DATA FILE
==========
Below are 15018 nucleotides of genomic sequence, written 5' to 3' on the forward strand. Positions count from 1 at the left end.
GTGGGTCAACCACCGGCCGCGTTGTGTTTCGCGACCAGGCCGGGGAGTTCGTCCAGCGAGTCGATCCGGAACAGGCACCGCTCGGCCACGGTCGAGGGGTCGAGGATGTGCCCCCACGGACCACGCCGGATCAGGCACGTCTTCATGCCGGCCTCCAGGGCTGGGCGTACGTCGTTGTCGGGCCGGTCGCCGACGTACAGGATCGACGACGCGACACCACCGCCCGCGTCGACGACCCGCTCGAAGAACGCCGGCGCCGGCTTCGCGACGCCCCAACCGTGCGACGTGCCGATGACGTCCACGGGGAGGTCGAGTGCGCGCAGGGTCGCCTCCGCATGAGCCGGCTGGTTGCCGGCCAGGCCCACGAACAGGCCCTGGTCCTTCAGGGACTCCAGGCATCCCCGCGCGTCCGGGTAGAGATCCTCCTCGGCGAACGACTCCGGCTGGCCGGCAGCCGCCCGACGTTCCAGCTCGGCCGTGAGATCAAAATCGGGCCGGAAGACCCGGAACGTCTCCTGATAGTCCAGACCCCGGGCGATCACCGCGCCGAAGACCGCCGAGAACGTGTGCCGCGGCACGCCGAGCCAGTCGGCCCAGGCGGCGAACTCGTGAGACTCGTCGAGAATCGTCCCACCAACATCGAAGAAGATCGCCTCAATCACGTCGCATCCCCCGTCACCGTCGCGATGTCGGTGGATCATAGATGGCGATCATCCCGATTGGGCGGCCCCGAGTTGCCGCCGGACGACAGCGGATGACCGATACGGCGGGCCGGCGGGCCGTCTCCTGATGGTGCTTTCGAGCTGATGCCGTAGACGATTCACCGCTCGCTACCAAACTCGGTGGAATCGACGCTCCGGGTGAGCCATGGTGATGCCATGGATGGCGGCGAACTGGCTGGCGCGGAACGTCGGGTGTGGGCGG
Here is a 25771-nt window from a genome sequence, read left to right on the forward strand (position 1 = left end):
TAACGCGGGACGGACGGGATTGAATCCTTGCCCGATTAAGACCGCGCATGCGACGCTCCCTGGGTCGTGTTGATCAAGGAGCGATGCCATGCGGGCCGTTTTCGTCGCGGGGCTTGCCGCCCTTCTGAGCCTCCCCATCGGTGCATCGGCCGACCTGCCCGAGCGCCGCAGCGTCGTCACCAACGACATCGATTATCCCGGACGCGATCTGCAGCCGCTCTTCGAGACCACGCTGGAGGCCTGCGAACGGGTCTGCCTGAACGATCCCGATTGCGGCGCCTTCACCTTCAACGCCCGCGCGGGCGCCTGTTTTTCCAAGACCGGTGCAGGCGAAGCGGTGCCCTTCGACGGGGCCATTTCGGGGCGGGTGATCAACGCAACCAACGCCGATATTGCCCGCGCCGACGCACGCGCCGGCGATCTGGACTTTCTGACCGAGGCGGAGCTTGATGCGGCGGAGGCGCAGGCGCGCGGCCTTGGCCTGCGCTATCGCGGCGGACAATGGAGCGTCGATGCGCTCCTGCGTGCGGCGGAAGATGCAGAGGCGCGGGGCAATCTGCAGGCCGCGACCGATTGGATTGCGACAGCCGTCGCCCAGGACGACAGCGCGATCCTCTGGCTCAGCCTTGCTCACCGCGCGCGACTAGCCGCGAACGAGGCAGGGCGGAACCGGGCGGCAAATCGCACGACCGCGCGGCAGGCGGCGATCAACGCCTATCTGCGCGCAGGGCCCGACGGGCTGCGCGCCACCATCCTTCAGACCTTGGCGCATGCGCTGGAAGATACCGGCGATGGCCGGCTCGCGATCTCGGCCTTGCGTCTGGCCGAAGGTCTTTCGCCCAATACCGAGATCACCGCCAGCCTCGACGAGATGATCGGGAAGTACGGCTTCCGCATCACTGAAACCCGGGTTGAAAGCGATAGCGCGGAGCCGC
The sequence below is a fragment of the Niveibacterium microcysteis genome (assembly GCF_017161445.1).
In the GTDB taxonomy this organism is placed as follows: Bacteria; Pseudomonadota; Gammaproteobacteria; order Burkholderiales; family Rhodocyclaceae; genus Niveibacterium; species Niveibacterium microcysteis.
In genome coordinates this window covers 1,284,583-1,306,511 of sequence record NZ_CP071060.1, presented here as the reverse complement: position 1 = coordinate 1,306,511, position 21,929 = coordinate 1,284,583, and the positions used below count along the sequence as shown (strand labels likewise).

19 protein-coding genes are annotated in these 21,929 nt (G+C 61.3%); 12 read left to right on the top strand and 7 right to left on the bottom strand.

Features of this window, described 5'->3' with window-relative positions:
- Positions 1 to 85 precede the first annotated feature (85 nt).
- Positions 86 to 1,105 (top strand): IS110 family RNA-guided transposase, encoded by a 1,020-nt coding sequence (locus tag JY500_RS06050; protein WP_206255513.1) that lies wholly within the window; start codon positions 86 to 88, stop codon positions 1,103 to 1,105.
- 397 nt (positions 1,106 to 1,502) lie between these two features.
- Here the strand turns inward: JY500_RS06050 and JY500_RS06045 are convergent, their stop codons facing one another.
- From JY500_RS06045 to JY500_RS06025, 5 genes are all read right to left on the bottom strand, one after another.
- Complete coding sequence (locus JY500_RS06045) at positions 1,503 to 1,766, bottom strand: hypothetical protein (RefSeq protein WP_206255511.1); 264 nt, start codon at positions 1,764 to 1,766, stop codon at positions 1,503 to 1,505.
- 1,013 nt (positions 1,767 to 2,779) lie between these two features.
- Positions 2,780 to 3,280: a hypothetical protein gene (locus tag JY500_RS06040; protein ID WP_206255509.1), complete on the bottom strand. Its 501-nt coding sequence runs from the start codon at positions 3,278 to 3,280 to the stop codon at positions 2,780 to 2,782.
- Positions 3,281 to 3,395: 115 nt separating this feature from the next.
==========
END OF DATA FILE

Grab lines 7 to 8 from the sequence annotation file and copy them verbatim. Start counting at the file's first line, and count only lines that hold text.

In genome coordinates this window covers 1,284,583-1,306,511 of sequence record NZ_CP071060.1, presented here as the reverse complement: position 1 = coordinate 1,306,511, position 21,929 = coordinate 1,284,583, and the positions used below count along the sequence as shown (strand labels likewise).

19 protein-coding genes are annotated in these 21,929 nt (G+C 61.3%); 12 read left to right on the top strand and 7 right to left on the bottom strand.